The Chang’e-4 mission has been exploring the far side of the Moon since its historic landing back in January, providing us with some intriguing and never-before-seen observations of the lunar surface. Its rover, Yutu-2 (or Jade Rabbit), has also been pretty busy and over the summer it found something truly extraordinary: a gel-like substance with a different coloration from the surrounding soil.
The discovery happened on July 28, but it was only announced at the end of last month. No explanations have been officially given for the substance but researchers have shared new photos and insights of the area over on the rover's driving diary as well as in an official post from the Chinese National Space Agency itself, marking the rover and lander entering their 10th month of operations.
Unfortunately, there is little to glean from the pictures, but even collecting enough scientific data was a challenge for Yutu-2. The crater the substance had been spotted in was deemed too deep for the rover to get out of again. To use its Visible and Near-Infrared Spectrometer (VNIS), it had to drive right up to the edge.
"According to the coordinates given by the scientists, if the field of view of the infrared spectrometer is to cover the material, the front wheel of the rabbit must be suspended into the pit," researchers said. Luckily, with some skilled driving, they managed to negotiate the rover into a suitable position and it scanned the crater using the VNIS. This light reflected off the material and was used to work out its chemical composition.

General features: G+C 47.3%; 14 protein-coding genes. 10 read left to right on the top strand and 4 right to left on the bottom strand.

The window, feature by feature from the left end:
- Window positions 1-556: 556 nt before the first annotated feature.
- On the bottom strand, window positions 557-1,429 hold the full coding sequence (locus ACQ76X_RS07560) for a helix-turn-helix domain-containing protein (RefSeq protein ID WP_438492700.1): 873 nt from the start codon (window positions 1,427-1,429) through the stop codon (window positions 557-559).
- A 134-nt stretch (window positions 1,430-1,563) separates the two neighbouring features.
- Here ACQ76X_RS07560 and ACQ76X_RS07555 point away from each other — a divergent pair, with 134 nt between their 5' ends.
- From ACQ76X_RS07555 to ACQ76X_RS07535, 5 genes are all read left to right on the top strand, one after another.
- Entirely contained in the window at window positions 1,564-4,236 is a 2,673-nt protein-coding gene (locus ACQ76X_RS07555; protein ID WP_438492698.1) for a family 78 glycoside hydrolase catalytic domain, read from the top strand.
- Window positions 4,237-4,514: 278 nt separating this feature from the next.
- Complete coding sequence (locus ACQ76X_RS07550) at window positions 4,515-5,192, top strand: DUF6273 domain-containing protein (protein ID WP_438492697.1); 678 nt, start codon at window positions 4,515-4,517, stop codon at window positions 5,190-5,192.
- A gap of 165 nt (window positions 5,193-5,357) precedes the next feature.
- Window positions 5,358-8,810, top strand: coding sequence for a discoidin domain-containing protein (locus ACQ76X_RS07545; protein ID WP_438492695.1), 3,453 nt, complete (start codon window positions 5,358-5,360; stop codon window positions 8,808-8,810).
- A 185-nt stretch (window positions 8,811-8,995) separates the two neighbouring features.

The team then studied the data during Yutu-2's scheduled and very necessary midday "nap". Given the absence of atmosphere, things can get hot on the surface of the Moon (about 100°C/212°F) so the rover and lander shut down to avoid serious damage from overheating.
Researchers were disappointed to find out that the initial scans of the area from the lunar morning were affected by the many shadows in the crater, so they continued to study the unknown substance into the lunar afternoon, several more days. According to Space.com a "satisfactory detection" was made but the results have not been released yet. It was then put back into hibernation to sleep for the 14-day lunar night.
The two robotic inhabitants of the far side of the Moon woke up yesterday on schedule as the 10th lunar day of their mission dawns (a lunar day is roughly a month).
Researchers also used this project to analyze the bottom of the crater where the “gel” was discovered, as well as the spatter pattern from the meteorite that formed the crater. Some experts have speculated that the substance might have been formed in the impact and might be related to impact glass formed during a collision with a space rock.